Based upon my review of the proposed Settlement Agreement, the parties' motion practice to date, the amount of discovery exchanged and the Court's familiarity with the status of the litigation, the Court finds that the proposed settlement falls "within the range of possible approval." Armstrong v. Board of School Directors, 616 F.2d 305, 317 (7
PRELIMINARY CERTIFICATION OF THE SETTLEMENT CLASS
The benefits of a class action settlement can be realized only through the certification of the settlement class. Connectivity Sys. Inc. v. National Nat'l City Bank, 2011 WL 292008 at *7 (S.D. Ohio). For purposes of settlement only, the parties agree that the following class meets the requirement for certification under Fed. R. Civ. P. 23:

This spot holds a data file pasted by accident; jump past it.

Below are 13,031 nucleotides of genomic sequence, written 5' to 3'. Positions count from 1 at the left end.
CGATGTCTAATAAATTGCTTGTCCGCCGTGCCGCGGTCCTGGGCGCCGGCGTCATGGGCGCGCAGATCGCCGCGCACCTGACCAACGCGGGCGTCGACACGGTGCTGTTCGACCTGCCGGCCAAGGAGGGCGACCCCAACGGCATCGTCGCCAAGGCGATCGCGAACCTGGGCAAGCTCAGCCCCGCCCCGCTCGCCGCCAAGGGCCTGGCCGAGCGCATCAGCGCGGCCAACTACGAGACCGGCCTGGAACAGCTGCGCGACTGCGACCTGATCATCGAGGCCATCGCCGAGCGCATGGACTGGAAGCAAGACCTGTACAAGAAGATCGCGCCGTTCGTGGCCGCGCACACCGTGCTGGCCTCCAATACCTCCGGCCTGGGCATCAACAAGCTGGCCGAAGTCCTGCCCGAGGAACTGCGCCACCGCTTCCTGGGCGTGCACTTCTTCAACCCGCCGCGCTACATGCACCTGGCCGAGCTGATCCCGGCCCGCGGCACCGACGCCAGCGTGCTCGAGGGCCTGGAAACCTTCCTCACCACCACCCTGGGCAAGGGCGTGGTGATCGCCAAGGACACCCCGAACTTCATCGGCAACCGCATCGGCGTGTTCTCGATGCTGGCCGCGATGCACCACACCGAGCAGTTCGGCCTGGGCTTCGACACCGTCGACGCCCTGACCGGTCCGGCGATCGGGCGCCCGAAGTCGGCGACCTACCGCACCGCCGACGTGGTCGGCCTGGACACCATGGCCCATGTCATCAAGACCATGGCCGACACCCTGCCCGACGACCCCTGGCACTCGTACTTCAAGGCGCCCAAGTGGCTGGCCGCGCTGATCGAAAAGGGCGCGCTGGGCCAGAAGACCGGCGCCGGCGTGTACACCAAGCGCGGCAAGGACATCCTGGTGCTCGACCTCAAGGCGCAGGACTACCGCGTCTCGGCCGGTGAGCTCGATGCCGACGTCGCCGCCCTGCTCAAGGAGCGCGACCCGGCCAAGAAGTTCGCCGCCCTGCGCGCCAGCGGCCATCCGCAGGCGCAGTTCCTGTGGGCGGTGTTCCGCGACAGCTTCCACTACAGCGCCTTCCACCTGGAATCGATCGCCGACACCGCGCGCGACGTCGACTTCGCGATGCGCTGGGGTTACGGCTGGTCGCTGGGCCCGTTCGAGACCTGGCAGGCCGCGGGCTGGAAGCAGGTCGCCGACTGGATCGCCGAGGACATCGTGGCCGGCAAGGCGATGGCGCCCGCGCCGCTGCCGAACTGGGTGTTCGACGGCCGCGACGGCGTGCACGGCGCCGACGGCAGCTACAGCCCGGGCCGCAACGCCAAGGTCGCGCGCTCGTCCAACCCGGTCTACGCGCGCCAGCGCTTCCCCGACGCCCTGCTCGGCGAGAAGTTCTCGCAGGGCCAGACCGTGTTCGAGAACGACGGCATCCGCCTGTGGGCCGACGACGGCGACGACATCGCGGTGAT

After review of the parties' pleadings, particularly the briefing and evidentiary materials submitted with respect to Plaintiffs' request to certify a collective action pursuant to the FLSA (Doc. Nos. 66-67), I conclude that such a class may be certified. All of the express requirements of Fed. R. Civ. P. 23(a) are met and the class is maintainable under Fed. R. Civ. P. 23(b)(3) because common issues of fact and law predominate over individual issues and a class action is a superior method of resolving the litigation.